This memo provides notice of the implementation of revised administrative rules related to foster home licensing and relicensing activities effective March 1, 2002. The memo also identifies major changes between the previous rules and the revised rules.
As you are aware, we have been in the process of revising Ch. HFS 56, Adm. Code, the administrative rules regarding the licensing of family foster homes. The promulgation process has now been concluded. The revised rules are available on the Department's web site at http://dhfs.wisconsin.gov/news/Rules/index.htm. We are in the process of having the rules printed in booklet form for distribution to your foster families. These new rules become effective on March 1, 2002. All actions related to foster home licensing or relicensing on or after that date must be taken pursuant to the revised rules.
The major changes from the old rules to these revised rules are the following:
Chapter number. Chapter HSS 56 is renumbered ch. HFS 56 (reflecting the fact that the Department’s name was changed effective July 1, 1996, from Health and Social Services to Health and Family Services).
Clarifications. Since September 1990, when the rules were last updated, the Department has compiled a list of the most frequently asked questions that licensing agencies, foster parents and other interested parties have about the rules. In an effort to reduce the need for interpretation, many clarifications are being made in rule language, including adding supplemental information, so that the meaning of requirements is clearer.
Department Exceptions Panel. The rules, both previous and revised, permit a licensing agency, on written request of a license applicant or licensee, to grant an exception for that person to any nonstatutory requirement in the rules other than several specified requirements. The revised rules also establish a Department Exceptions Panel that has the authority to grant an exception to any nonstatutory rule requirement for which a licensing agency cannot grant an exception, provided that the licensing agency agrees.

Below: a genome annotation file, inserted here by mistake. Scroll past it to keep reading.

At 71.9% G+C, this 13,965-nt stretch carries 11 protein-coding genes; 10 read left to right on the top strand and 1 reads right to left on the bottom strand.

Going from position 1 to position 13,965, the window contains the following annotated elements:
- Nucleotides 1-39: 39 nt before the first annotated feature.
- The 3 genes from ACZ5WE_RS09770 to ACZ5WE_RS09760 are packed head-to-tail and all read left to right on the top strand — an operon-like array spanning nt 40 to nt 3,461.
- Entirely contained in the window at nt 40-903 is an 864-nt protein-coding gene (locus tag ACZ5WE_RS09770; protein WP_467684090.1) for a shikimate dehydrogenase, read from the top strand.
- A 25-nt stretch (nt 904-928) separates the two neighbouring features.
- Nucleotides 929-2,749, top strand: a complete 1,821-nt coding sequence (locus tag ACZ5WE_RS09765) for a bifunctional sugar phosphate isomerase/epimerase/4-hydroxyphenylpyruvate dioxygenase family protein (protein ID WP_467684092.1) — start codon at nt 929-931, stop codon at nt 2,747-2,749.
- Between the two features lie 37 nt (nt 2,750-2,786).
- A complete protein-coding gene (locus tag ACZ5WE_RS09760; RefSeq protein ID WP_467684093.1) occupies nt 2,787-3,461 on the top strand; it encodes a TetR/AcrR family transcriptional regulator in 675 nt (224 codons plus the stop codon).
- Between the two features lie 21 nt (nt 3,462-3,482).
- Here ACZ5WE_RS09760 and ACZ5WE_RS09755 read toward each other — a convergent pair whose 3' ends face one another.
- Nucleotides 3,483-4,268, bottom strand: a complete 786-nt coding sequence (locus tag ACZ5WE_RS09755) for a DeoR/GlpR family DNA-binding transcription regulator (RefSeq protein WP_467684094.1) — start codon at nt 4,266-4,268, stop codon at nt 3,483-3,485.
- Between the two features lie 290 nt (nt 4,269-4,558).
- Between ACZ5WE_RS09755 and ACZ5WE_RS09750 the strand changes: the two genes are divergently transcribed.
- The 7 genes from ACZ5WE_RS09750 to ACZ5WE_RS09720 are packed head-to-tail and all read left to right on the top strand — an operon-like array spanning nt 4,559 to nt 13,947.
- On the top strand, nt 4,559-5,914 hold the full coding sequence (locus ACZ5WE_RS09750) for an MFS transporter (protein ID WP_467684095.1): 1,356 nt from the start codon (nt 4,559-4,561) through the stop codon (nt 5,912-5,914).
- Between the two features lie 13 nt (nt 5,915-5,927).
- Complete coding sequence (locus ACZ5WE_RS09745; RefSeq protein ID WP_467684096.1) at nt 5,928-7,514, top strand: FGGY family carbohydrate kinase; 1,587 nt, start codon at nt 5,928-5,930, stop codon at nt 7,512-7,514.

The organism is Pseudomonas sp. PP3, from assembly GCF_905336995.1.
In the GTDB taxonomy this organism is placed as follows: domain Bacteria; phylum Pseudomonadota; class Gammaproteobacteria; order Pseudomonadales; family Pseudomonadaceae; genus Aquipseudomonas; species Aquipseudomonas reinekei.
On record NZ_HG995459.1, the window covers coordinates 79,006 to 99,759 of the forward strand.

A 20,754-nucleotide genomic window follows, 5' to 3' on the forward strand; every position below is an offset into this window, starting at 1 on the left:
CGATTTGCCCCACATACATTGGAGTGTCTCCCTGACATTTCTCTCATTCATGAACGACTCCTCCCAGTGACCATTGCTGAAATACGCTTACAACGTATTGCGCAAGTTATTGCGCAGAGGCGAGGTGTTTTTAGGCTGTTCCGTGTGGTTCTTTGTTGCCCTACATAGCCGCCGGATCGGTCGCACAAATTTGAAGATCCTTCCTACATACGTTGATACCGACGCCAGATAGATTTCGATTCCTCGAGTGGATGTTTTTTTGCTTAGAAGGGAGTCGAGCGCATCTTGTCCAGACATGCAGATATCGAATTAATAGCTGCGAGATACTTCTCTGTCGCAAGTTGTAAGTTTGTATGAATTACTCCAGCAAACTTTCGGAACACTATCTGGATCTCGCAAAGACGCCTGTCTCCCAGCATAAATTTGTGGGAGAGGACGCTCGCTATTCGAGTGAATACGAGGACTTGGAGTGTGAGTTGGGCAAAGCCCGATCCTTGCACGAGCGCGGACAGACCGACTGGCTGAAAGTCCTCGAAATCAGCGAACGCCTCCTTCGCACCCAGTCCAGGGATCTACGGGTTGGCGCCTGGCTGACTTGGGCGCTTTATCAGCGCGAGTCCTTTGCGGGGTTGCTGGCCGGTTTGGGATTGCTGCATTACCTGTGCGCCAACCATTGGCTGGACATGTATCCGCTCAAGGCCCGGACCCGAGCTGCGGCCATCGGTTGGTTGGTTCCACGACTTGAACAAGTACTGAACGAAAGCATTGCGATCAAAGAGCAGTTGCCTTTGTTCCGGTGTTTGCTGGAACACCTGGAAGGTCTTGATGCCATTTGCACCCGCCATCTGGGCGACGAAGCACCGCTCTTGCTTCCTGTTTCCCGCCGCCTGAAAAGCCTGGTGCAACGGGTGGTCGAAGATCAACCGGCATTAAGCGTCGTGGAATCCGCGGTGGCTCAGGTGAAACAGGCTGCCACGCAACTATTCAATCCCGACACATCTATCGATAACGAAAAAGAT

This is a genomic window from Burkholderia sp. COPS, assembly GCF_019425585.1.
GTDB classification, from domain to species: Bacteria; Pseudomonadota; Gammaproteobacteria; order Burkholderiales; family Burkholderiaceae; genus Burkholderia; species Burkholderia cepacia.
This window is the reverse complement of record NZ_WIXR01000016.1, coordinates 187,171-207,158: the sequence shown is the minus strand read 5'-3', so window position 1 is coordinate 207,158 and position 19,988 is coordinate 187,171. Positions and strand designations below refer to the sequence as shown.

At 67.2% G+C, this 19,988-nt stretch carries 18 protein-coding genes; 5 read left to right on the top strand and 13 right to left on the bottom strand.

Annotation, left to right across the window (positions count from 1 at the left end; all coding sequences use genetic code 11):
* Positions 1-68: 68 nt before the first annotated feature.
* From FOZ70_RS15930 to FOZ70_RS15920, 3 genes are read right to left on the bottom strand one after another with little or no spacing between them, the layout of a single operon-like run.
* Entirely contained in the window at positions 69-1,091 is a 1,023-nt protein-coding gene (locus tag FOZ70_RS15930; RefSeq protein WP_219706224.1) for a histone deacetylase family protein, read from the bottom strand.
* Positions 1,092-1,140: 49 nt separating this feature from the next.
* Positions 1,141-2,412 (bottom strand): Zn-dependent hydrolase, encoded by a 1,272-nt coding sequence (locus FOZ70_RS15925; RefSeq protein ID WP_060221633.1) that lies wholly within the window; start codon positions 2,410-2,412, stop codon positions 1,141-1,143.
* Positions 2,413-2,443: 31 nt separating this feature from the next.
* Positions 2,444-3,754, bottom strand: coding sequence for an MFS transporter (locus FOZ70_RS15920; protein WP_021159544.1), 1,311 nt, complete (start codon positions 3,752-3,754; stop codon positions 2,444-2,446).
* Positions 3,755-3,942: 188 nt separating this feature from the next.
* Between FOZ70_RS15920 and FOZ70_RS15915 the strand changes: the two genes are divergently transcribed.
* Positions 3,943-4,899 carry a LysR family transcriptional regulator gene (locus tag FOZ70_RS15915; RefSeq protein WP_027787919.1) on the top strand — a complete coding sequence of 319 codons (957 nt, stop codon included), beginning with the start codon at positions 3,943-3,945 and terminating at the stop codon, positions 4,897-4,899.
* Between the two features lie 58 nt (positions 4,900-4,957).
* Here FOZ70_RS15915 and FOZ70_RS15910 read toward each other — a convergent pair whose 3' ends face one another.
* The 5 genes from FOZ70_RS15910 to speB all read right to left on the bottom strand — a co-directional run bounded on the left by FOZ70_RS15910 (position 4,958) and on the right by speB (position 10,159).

Information about rate setting and foster parent insurance. Some foster care parents have indicated that they have never been told how foster care payment rates are set, that they can request a review of the rate they are being paid, and that they have not been informed about the foster parent insurance program. In response to these concerns, the revised rules add a requirement that a licensing agency, at the time of license application or reapplication, ask the license applicant to provide a signed statement indicating that the applicant has been informed about the foster care rate structure, including clothing allowances, and the foster parent insurance program.
Number of children in a foster home. The rules have been revised to comply with a recent statutory change allowing up to 6 foster children in a foster home if necessary to enable siblings to remain together.
Modification of license. The previous rules limited when and by whom a request for a license modification may be made. The revised rules expressly provide that a license may be modified at any time during the duration of the license either at the request of the licensee or by direction of the licensing agency.
Time period for licensing decision. Under the previous rules, licensing agencies had to make their decisions about granting a license within 60 days after receiving a completed application. In the revised rules, a licensing agency is allowed one 30-day extension if needed to gather additional information necessary for making its decision. The revised rules also contain an exception to the 60-day limit when the application is for a pre-adoptive foster care placement. In that case, the licensing agency has until 6 months after receiving a completed application to act on that application, which is consistent with the Department’s policy not to issue a license until a potential adoptive child is located for the foster/adoptive parent.
Discrimination prohibited. The revised rules add that a licensing agency in issuing foster home licenses may not discriminate against license applicants on the basis of age, sex, race, color, creed, sexual orientation, national origin or handicap.
Notification of licensing agency about other licenses. Many foster parents are currently licensed or certified to provide care to children or adults under other licensure or certification programs, such as day care. Nothing in the previous rules required foster parents to notify the foster care licensing agency of these additional licenses and certifications. The revised rules require that notification.
Foster parent qualifications. The previous rules paid a great deal of attention to the physical characteristics of the foster home but do not give adequate attention to qualifications of foster parents apart from the duties that they are assigned. At the request of the licensing agencies and with approval of the state foster parent association, the revised rules have a new paragraph that describes what personal characteristics foster parents should have. The new language is added to provide more guidance to licensing agencies on what characterizes successful foster parents; to provide information to prospective foster parents about where training may be needed; and to provide more qualitative reasons for not granting a license.